Bruce Waller, Asheville Middle School coordinator for the United Way of Asheville and Buncombe County, states: “This is not a race for the swift but for those who are willing to endure. In order for me to make it as a public servant to so many young adults, I have to be right with myself. Self-care for me is so much deeper; it has become soul-care. My thoughts and emotions need to be replenished consistently due to the nature of my job. Working with students and families in need pulls on every essence of my being. People need more than physical resources; they need presence, energy and my time as well.”
Kirby Winner, host of “Asheville View,” says: “Self-care doesn’t have to look like meditation or spa days. It’s about doing what makes you happy and recharged in that moment, no matter what it may be that day. Sometimes it’s eating a tub of ice cream by yourself, sometimes it’s going out for drinks with friends, sometimes it’s taking a mental health day from work and dancing around your apartment. Whatever resets you so you can keep moving forward is self-care.”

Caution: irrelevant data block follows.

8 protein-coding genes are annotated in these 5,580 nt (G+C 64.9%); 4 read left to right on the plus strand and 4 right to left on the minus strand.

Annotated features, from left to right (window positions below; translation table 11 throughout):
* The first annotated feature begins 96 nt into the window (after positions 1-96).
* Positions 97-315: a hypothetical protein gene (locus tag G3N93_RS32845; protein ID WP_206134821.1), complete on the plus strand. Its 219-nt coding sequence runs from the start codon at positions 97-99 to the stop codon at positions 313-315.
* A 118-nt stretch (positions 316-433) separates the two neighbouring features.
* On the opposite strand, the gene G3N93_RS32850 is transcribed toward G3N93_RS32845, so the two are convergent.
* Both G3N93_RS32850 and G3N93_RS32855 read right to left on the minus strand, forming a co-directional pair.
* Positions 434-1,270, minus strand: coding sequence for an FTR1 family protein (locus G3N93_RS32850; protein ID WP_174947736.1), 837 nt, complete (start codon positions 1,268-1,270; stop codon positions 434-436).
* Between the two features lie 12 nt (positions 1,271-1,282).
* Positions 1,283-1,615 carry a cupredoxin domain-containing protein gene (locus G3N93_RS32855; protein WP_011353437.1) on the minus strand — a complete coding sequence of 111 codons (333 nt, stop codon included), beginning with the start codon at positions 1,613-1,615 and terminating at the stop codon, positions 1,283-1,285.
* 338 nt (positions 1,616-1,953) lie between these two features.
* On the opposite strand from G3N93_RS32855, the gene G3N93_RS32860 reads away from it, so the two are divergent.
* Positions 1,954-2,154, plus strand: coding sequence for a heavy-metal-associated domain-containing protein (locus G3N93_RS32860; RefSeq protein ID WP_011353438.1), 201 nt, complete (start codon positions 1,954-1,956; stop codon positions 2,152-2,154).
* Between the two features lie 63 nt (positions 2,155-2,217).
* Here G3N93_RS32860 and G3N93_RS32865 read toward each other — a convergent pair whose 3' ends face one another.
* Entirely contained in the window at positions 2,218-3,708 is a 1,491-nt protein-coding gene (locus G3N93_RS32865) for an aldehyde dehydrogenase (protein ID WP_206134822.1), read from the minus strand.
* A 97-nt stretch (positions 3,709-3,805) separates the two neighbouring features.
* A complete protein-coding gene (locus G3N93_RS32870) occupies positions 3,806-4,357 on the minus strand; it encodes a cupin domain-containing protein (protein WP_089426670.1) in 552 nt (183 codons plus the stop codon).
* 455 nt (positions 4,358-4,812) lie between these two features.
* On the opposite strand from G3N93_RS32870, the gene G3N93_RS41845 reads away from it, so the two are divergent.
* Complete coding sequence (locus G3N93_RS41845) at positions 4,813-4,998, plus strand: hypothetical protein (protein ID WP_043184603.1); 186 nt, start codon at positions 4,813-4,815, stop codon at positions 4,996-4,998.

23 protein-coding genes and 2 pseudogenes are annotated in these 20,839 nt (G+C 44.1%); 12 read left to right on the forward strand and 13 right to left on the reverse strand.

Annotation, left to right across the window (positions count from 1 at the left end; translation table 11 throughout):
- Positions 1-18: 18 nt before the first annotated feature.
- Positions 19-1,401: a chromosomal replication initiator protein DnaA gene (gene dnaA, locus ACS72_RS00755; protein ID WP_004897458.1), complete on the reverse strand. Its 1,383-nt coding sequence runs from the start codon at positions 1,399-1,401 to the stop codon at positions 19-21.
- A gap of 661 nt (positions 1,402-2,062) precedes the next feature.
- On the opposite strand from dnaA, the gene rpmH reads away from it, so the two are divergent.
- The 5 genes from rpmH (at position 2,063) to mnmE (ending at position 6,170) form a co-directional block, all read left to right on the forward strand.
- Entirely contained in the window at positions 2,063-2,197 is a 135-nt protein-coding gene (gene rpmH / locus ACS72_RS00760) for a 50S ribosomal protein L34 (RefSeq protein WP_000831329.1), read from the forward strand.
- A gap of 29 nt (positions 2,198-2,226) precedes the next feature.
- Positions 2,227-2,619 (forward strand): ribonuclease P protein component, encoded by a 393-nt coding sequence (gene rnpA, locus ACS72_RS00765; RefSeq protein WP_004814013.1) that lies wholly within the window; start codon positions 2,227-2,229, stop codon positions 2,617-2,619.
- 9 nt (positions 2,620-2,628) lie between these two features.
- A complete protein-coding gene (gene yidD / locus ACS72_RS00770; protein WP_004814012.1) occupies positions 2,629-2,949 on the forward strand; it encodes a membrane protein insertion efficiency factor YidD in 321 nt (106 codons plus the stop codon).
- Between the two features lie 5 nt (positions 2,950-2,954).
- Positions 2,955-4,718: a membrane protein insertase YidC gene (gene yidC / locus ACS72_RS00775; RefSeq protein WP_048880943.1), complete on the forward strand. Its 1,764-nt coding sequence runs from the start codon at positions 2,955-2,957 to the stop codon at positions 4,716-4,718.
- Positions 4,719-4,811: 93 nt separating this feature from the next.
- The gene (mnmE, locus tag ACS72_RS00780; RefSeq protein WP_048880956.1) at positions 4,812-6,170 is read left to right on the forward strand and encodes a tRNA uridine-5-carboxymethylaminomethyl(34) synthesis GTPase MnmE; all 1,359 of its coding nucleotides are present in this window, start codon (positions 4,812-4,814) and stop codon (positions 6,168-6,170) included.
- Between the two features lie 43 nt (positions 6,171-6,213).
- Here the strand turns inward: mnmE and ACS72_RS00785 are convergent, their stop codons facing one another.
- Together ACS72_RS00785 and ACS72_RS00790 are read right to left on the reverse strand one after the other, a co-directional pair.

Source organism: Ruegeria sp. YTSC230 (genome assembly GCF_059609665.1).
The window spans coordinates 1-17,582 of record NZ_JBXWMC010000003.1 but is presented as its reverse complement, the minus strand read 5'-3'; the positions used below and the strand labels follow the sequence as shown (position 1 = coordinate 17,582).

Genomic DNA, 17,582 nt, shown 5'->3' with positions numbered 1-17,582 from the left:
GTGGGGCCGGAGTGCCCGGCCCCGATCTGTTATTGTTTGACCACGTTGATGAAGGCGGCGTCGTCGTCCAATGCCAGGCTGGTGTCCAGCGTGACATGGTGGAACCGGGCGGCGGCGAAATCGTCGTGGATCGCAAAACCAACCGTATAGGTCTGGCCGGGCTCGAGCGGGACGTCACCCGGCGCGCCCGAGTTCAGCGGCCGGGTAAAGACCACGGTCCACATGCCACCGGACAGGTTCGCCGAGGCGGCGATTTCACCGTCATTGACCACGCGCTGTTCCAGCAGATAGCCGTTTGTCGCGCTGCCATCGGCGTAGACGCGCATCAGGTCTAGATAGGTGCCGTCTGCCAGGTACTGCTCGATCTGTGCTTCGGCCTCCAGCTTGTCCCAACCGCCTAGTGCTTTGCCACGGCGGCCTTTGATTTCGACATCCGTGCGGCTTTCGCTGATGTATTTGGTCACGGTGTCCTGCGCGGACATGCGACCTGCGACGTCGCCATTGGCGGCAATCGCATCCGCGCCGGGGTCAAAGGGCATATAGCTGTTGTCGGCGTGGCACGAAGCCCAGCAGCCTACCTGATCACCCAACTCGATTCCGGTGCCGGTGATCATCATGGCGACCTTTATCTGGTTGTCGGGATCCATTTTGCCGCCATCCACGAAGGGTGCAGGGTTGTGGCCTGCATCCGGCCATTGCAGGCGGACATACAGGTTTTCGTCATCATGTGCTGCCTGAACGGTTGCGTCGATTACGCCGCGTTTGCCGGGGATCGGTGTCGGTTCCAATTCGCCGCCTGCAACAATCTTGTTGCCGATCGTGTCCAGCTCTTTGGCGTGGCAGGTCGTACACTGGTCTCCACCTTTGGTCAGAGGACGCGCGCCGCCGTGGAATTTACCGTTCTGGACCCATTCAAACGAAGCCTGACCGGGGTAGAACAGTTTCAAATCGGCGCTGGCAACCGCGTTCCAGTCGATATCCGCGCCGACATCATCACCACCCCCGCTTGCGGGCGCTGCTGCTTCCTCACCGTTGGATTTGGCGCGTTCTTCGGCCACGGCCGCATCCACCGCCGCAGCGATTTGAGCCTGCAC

J Hackett, pastor of New Mount Olive Baptist Church, suggests: “We should take our lessons from those who came before us. They have always kept themselves and us together. Whether it is getting your hair or nails done or going to the gym or playing a game: Do what needs to be done in order to face the dangers of this high-speed, highly competitive, cutthroat world.”
Editor’s note: Writer Aisha Adams is founder of the Aisha Adams Media Group and creator of the local online talk show Asheville View. She is also a community activist who’s currently working on Equity Over Everything, a project to close gaps in social equity, entrepreneurship and land ownership within low-wealth communities.